Smoking has become a widespread phenomenon marked by the sexy appeal and glamour of Hollywood celebrities. The health issues surrounding smoking have led to the development of vapor cigarettes and other alternatives. Initially, using tobacco wasn’t a display of glamour; it was tied to cultural beliefs and customs. In some ancient communities, tobacco was even celebrated for medicinal purposes. Here’s a closer look at the evolution of smoking.
Tobacco in Pre-Columbian Times
Millennia before the e-cigarette and e-liquid existed, there was the simple tobacco plant. Evidence shows that humans first came into contact with tobacco roughly 18,000 years ago. Cultivation of the tobacco plant began as far back as 5000 B.C. Modern tobacco actually has its origins in the Andes Mountains, near Peru and Ecuador.
Tobacco was in wide use even before Columbus founded the New World. However, its uses were broad. While early adopters of tobacco preferred the plant chewed, dried, toasted, or powdered, tobacco more frequently had utilitarian applications. Tobacco smoke was used to kill insects in harvests. The juice, when applied to the skin, successfully killed lice. In medicine, tobacco was used as a mild pain reliever and antiseptic.
Tobacco was most significantly used as a mythical, ritualistic device by the native peoples. Smoke was used by shamans in healing ceremonies. It was blown over men before battle.
Native Americans prominently smoked tobacco in pipe ceremonies. In these ceremonies, the pipe was seen as a link between the earth and sky, the physical and spiritual. Smoke became words in material form, spreading out and becoming a part of everything. The pipe, and smoking from the pipe, became so sacred that the signing of treaties and agreements was accompanied by a pipe ceremony. The native peoples understood that smoking the pipe was as good as setting the agreement in stone.
Into the New World
Initially, Columbus and other early European explorers were puzzled when the native groups traded or gifted dried tobacco leaves. The explorers often threw them away until Columbus’s trip from San Salvador to Cuba when his crew observed the smoking customs and went so far as to try it themselves. And so recreational smoking was born. As smoking met Christianity, tobacco use was soon seen as satanic, its calming effects understood to be more spiritual than physiological, and was condemned by the church.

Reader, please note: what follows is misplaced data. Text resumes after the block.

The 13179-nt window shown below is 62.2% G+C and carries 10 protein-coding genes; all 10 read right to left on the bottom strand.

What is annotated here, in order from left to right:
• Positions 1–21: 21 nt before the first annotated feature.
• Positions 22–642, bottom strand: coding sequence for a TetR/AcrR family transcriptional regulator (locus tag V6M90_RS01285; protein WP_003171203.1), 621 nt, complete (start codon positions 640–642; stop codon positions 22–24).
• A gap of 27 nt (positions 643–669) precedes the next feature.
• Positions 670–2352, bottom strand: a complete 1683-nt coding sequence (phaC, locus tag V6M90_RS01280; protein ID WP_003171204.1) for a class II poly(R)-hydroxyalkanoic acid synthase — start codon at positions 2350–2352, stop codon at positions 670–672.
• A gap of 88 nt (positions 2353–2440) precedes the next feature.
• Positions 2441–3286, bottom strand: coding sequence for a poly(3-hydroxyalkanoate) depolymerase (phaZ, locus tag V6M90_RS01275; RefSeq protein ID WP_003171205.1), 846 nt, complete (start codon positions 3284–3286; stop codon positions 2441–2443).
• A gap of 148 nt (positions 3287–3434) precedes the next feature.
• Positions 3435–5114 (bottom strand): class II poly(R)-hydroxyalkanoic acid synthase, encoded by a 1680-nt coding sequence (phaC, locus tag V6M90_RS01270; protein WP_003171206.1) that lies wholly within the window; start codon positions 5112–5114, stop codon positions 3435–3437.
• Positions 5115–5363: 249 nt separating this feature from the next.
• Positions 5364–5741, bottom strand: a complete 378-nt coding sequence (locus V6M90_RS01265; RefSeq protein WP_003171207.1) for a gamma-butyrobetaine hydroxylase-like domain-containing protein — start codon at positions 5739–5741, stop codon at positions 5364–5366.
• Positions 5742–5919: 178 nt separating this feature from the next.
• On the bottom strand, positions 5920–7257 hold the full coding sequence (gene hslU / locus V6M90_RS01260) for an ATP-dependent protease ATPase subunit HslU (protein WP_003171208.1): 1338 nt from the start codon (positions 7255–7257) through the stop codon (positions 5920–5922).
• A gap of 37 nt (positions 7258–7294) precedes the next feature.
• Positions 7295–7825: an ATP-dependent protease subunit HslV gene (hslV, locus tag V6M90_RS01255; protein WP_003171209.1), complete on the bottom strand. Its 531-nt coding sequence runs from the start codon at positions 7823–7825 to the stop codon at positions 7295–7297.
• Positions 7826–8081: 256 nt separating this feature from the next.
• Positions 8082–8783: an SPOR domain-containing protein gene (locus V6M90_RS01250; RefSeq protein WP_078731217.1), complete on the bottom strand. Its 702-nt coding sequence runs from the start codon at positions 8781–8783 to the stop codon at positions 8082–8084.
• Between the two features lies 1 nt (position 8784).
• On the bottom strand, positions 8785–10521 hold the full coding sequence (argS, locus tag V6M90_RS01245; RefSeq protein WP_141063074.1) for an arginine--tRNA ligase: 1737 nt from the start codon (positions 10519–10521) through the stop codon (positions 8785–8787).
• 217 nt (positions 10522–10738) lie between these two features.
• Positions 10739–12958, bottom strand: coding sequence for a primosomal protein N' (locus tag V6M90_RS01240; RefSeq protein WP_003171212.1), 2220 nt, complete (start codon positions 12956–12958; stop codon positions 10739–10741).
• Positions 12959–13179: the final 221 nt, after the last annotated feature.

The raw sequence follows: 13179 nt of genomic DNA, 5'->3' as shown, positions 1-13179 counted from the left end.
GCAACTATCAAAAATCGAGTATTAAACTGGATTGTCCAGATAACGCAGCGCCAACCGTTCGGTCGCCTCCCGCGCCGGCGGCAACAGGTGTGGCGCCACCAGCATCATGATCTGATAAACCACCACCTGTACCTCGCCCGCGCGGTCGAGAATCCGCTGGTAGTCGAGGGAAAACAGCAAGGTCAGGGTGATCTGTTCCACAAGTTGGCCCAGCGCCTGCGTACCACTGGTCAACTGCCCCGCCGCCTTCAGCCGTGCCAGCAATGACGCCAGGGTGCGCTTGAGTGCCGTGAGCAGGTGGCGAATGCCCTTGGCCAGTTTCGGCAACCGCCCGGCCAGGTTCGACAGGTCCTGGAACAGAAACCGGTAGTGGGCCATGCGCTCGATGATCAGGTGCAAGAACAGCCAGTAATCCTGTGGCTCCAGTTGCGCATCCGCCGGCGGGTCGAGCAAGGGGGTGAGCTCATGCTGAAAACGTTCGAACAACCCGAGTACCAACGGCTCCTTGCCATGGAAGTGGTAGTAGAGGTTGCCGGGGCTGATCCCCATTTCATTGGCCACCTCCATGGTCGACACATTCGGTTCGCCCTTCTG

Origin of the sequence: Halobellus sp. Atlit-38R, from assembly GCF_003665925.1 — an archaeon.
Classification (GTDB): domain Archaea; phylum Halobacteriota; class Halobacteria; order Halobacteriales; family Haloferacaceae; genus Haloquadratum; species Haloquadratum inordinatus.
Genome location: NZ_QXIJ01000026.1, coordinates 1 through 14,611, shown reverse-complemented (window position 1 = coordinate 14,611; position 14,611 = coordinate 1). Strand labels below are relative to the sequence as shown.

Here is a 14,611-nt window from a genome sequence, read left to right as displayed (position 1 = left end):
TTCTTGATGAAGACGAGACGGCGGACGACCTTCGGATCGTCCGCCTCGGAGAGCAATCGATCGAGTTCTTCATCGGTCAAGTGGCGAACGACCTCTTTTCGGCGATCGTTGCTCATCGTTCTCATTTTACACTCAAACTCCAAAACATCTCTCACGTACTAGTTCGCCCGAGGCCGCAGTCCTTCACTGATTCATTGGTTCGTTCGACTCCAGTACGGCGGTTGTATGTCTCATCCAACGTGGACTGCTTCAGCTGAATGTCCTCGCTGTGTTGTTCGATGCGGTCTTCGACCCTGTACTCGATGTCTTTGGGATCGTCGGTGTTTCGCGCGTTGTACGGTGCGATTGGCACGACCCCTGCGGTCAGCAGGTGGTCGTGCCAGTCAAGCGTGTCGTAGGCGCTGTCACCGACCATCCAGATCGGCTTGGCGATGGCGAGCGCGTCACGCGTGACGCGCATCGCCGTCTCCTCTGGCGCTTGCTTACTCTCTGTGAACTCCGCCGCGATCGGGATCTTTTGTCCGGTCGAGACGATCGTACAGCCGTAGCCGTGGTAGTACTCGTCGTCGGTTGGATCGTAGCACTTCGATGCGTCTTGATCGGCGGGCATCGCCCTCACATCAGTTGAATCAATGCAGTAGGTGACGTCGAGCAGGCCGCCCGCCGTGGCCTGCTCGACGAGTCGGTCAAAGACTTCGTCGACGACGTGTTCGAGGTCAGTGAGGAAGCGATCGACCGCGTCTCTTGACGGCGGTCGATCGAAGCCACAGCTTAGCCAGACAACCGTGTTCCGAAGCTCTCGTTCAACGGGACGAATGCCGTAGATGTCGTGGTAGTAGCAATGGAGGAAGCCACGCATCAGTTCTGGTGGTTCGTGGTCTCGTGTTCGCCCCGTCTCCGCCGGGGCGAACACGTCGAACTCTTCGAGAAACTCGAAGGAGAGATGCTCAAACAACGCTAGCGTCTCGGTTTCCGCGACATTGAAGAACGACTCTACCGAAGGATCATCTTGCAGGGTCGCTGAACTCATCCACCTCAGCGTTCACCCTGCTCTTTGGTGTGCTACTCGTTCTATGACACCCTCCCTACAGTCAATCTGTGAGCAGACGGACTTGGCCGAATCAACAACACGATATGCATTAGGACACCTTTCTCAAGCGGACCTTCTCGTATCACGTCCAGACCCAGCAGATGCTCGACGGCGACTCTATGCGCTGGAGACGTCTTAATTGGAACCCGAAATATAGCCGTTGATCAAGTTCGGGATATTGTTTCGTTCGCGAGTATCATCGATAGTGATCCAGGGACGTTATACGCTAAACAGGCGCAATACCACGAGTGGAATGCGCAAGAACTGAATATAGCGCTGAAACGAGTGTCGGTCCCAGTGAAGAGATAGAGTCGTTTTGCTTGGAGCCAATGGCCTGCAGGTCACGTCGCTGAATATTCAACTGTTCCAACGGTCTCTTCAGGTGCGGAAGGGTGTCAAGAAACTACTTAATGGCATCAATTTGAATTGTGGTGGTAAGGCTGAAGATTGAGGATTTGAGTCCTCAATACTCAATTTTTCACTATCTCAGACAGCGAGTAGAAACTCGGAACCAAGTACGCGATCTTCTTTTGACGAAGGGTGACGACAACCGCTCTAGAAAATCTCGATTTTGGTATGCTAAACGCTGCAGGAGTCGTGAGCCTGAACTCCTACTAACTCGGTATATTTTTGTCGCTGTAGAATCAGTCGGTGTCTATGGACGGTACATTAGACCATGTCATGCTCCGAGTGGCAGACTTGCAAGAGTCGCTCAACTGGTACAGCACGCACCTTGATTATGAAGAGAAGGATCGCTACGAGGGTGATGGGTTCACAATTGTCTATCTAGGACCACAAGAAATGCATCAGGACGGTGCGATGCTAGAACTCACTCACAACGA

This condemnation was short-lived as tobacco gained a mixed reception amidst further conquest, disease, and technological advancement.
Further exploration through the Americas led to an even greater boost in tobacco use in Europe, especially for its supposed medicinal properties. It was known as an appetite suppressant, and some physicians saw smoking as a prescription for the plague. Eventually, smoking became a recreational activity with help from endorsements from famous persons, like Sir Walter Raleigh, and the first shipment of tobacco was sent to England in 1613.
Sailors and global trade led to the dissemination of not just tobacco, but also smoking habits throughout the greater world.
Despite tobacco’s wide use, the cigarette didn’t come about until early in the nineteenth century. Prior to the cigarette, each country had its own preferred way of using tobacco. The English preferred the pipe due to their early interactions with Native Americans. The French primarily used snuff. The Spanish primarily used cigars, a close relative to what they initially encountered during their exploration of the New World. American colonists preferred chewing tobacco.
The cigarette came about as the European power struggle came to ahead. Spain retained its ancestors’ customs by smoking tobacco neatly rolled in corn husks or, in cities, paper. This smaller method of smoking was called the papelote or cigarito. These smaller versions of cigars became much more popular thanks to their more affordable price and cheaper production costs.